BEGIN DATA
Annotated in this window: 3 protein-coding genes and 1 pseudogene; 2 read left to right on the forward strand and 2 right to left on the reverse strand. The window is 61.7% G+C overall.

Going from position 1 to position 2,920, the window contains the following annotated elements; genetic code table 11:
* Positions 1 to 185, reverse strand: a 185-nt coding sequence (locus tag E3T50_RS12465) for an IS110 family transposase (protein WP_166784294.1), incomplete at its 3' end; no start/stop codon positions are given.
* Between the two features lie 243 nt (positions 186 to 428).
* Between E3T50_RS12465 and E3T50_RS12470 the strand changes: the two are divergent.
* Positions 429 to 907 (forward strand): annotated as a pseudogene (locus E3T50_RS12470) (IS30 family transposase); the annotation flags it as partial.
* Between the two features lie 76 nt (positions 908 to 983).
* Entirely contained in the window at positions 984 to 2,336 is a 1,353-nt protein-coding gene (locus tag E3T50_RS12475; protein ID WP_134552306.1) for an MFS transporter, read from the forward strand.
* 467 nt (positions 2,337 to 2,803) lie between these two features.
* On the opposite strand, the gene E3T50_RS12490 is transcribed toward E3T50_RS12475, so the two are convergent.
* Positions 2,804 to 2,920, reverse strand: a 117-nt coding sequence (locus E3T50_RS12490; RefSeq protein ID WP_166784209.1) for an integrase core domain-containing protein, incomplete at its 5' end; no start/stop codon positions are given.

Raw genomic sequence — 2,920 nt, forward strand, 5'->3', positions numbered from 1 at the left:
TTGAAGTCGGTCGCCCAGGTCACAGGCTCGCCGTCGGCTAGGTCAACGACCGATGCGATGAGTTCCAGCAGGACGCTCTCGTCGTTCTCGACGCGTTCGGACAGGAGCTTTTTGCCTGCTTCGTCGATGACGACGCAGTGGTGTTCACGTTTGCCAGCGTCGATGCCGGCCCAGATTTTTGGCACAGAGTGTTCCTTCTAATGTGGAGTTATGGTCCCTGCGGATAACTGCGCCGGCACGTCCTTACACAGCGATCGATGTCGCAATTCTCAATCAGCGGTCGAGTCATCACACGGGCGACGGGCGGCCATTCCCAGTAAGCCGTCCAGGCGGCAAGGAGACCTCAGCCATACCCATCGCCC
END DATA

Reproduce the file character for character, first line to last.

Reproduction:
Annotated in this window: 3 protein-coding genes and 1 pseudogene; 2 read left to right on the forward strand and 2 right to left on the reverse strand. The window is 61.7% G+C overall.

Going from position 1 to position 2,920, the window contains the following annotated elements; genetic code table 11:
* Positions 1 to 185, reverse strand: a 185-nt coding sequence (locus tag E3T50_RS12465) for an IS110 family transposase (protein WP_166784294.1), incomplete at its 3' end; no start/stop codon positions are given.
* Between the two features lie 243 nt (positions 186 to 428).
* Between E3T50_RS12465 and E3T50_RS12470 the strand changes: the two are divergent.
* Positions 429 to 907 (forward strand): annotated as a pseudogene (locus E3T50_RS12470) (IS30 family transposase); the annotation flags it as partial.
* Between the two features lie 76 nt (positions 908 to 983).
* Entirely contained in the window at positions 984 to 2,336 is a 1,353-nt protein-coding gene (locus tag E3T50_RS12475; protein ID WP_134552306.1) for an MFS transporter, read from the forward strand.
* 467 nt (positions 2,337 to 2,803) lie between these two features.
* On the opposite strand, the gene E3T50_RS12490 is transcribed toward E3T50_RS12475, so the two are convergent.
* Positions 2,804 to 2,920, reverse strand: a 117-nt coding sequence (locus E3T50_RS12490; RefSeq protein ID WP_166784209.1) for an integrase core domain-containing protein, incomplete at its 5' end; no start/stop codon positions are given.

Raw genomic sequence — 2,920 nt, forward strand, 5'->3', positions numbered from 1 at the left:
TTGAAGTCGGTCGCCCAGGTCACAGGCTCGCCGTCGGCTAGGTCAACGACCGATGCGATGAGTTCCAGCAGGACGCTCTCGTCGTTCTCGACGCGTTCGGACAGGAGCTTTTTGCCTGCTTCGTCGATGACGACGCAGTGGTGTTCACGTTTGCCAGCGTCGATGCCGGCCCAGATTTTTGGCACAGAGTGTTCCTTCTAATGTGGAGTTATGGTCCCTGCGGATAACTGCGCCGGCACGTCCTTACACAGCGATCGATGTCGCAATTCTCAATCAGCGGTCGAGTCATCACACGGGCGACGGGCGGCCATTCCCAGTAAGCCGTCCAGGCGGCAAGGAGACCTCAGCCATACCCATCGCCC